This interest in context and difference leads to a second characteristic. It is striking how heavily Wuthnow relies on history to explain conservative religious culture. For books that largely are interested in explaining the contemporary scene, they take a decidedly long view. The studies of Kansas and Texas, more than anything, are social histories of the intersection of religion and politics, from the origins of white settlement through to recent Tea Party activism.
Kansas' image as the quintessential conservative red state hides a contentious and bloody history, Wuthnow reminds us, all of which was connected to religious life in the state. The muralist John Steuart Curry recalled this history in the apocalyptic scene he painted in the Kansas state capitol, depicting a wild-eyed John Brown towering over armed antagonists, an open Bible in his left hand and a rifle in his right. Wuthnow begins with that bloody history, and he ends with an examination of religiously motivated violence that led to the 2009 murder of George Tiller, a doctor who performed late-term abortions. Yet it is not extremism but pragmatism that characterizes the religious life of most Kansans, Wuthnow argues. For much of the state's history, red-state religion "had less to do with contentious moral activism than it did with local communities and relationship among neighbors, friends, and fellow churchgoers," he writes. As citizens of a rural agricultural state isolated from the sources of economic and political power in the East, Kansans developed a skepticism of distant authority and a strong reliance on local democratic government. The religious establishment, particularly the Methodists who predominated numerically, often checked more radical political sentiments. In recent decades, the influence of the Methodists, as well as the Catholic Church, which has been the other major denomination in Kansas, has waned in comparison to that of non-denominational evangelical churches and Southern Baptists, many of whom migrated from Oklahoma, Arkansas, and Texas. It is these groups, Wuthnow argues, that have waged the divisive culture wars of recent years. They are often in tension with older established denominations, a fact often missed by outside chroniclers of Kansas's supposed red-state religious unanimity.
Texas, as large and diverse as it is, is less easy to explain. To understand the rough and tumble quality of Texas's religious and political life, Wuthnow begins in the 1820s with the origins of white settlement in the state. The challenges of establishing social order on the frontier, along with the mythologies that developed around white Texans' battles with droughts, plagues, Native Americans, and the Mexican militia, influenced the political and religious culture that emerged. Civil religion and more traditional kinds merged in powerful ways in Texas' cult of political and religious liberty. In white Texans' origins story, the martyrs at the Alamo died at the hands of authoritarian Catholics, and their memory was preserved as the scene of the battle, once a Catholic mission church, was turned into the shrine of Texas civil religion.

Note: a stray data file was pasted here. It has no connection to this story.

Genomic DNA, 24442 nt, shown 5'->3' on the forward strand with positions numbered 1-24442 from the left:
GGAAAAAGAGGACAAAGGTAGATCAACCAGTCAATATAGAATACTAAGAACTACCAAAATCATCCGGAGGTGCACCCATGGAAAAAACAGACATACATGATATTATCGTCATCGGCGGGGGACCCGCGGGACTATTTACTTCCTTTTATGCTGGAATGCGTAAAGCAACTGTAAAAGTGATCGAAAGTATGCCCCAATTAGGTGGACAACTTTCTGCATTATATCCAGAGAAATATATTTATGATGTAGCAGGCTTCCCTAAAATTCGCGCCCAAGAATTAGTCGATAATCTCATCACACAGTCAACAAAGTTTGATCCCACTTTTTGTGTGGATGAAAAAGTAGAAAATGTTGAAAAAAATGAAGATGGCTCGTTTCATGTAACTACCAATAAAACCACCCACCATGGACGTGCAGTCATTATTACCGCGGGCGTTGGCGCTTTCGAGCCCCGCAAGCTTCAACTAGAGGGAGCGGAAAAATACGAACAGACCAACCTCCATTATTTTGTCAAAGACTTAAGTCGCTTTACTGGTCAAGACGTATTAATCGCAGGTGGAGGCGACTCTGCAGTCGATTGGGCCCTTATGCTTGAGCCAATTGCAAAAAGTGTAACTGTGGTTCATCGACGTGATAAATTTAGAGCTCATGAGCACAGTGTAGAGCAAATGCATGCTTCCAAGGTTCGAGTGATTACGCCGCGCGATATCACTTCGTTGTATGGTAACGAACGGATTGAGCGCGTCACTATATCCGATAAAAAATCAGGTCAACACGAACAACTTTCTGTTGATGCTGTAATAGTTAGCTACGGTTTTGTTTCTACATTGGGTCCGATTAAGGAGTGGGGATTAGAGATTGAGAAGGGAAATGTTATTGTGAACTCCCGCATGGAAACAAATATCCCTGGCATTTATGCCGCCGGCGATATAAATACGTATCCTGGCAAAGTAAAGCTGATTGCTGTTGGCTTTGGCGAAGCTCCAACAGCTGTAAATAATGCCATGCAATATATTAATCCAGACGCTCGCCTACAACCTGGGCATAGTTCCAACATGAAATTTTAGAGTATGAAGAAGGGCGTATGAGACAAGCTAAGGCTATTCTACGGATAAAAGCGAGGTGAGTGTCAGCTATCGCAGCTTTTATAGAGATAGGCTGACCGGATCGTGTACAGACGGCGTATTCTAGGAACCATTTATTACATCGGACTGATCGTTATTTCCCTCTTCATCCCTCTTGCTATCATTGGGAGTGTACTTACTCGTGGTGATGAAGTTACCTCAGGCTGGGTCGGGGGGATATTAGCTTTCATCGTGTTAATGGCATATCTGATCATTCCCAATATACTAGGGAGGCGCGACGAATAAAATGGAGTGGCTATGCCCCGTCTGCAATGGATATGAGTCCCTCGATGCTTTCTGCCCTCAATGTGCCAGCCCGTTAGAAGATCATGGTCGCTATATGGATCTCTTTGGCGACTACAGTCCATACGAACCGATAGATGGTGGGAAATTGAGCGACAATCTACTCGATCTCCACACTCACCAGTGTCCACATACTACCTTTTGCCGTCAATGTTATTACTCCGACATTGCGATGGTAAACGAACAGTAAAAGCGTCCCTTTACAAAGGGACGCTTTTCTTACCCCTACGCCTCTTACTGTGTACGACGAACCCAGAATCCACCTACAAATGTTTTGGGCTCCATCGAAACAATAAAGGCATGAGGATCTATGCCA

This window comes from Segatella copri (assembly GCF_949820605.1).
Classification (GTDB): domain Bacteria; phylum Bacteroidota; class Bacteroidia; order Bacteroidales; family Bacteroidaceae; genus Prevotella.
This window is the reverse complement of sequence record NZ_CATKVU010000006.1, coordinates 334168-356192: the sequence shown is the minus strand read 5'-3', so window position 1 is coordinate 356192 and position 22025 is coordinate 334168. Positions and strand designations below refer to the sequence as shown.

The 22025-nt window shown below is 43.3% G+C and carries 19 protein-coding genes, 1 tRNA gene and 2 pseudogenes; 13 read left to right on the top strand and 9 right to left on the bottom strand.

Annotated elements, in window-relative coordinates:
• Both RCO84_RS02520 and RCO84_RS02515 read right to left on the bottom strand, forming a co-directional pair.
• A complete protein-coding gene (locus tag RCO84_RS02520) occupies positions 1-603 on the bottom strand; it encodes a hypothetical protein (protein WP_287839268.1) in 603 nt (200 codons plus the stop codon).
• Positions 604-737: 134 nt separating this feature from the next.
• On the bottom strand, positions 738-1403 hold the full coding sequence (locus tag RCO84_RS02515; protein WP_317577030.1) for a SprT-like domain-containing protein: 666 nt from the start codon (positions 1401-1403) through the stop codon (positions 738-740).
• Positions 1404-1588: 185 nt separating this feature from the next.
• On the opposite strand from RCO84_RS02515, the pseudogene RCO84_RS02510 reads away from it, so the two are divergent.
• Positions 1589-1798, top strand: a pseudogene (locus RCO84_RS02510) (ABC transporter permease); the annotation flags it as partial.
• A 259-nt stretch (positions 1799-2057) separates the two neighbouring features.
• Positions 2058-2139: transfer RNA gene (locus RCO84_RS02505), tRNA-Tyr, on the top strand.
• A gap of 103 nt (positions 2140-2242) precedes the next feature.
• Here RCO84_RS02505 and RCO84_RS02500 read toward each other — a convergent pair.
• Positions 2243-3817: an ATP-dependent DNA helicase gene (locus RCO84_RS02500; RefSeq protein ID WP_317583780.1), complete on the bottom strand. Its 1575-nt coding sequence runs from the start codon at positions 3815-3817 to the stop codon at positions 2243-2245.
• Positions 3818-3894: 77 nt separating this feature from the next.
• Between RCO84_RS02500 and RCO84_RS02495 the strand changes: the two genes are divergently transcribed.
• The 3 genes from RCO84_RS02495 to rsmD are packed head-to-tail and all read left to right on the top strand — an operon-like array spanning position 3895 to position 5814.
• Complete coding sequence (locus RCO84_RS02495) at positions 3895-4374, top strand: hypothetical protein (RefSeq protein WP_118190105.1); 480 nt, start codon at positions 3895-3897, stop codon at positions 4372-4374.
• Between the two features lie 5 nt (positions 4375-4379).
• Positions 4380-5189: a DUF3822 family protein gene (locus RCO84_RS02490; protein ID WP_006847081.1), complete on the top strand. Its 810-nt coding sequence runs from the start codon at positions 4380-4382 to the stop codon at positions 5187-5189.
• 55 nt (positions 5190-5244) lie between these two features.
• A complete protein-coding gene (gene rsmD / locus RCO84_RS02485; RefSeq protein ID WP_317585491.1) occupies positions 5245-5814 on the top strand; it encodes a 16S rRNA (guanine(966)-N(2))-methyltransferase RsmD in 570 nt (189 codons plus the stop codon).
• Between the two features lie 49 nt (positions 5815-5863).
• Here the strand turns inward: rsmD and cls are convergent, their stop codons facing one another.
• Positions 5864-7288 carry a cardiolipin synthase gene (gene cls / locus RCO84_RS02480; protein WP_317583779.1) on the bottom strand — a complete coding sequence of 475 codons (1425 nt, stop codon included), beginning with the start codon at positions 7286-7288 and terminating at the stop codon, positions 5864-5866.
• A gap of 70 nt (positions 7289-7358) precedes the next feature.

Such a place was fertile ground for the seeds of Southern Baptists, now the dominant denomination in the state, a group with its own historical commitment to religion practiced free from the controlling influence of the state. In the 20th century, Texas became renowned as a hotbed of fundamentalist belief. The reputation always belied a more complicated religious scene, yet the state did launch some of the most successful fundamentalist preachers and presses—in part because booming cities like Dallas and Forth Worth, flush with oil and cattle money, had financial backers and denominations to bankroll these religious entrepreneurs. The relationship between business and conservative religion only grew over the course of the 20th century; Wuthnow shows how Texas was home to some of the most important funders of conservative religious causes. It was also ground zero for the fundamentalist takeover of the Southern Baptist Convention in the 1980s, a development that would have implications for the broader Religious Right. Wuthnow also includes an afterword in which he puts on his sociologist hat once again and provides a bravura critical assessment of major theories and methods in the study of modern religious life.
While the focus of Rough Country is on white religious culture and politics, Wuthnow pays particular attention to how Texas's racial history shaped the dominant white culture. The racial diversity in Texas communities influenced white conservative Christians "inadvertently, implicitly, or explicitly," he writes. For Wuthnow racial diversity largely means the presence of African Americans; the history of Hispanic-Anglo relations gets far less attention in this book. Even so, Rough Country makes clear that Texas' racial and religious histories cannot be properly understood independent of each other. For example, Wuthnow shows the enduring impact that racially segregated churches had on the broader society. Church ministries that developed in the Jim Crow era served to rationalize separation between the races. Once those separate institutions were founded, Wuthnow writes, "subsequent efforts to organize ministries that crossed racial lines faced structural barriers that destined most of these efforts to fail or to succeed only in limited ways despite the good intentions of those involved."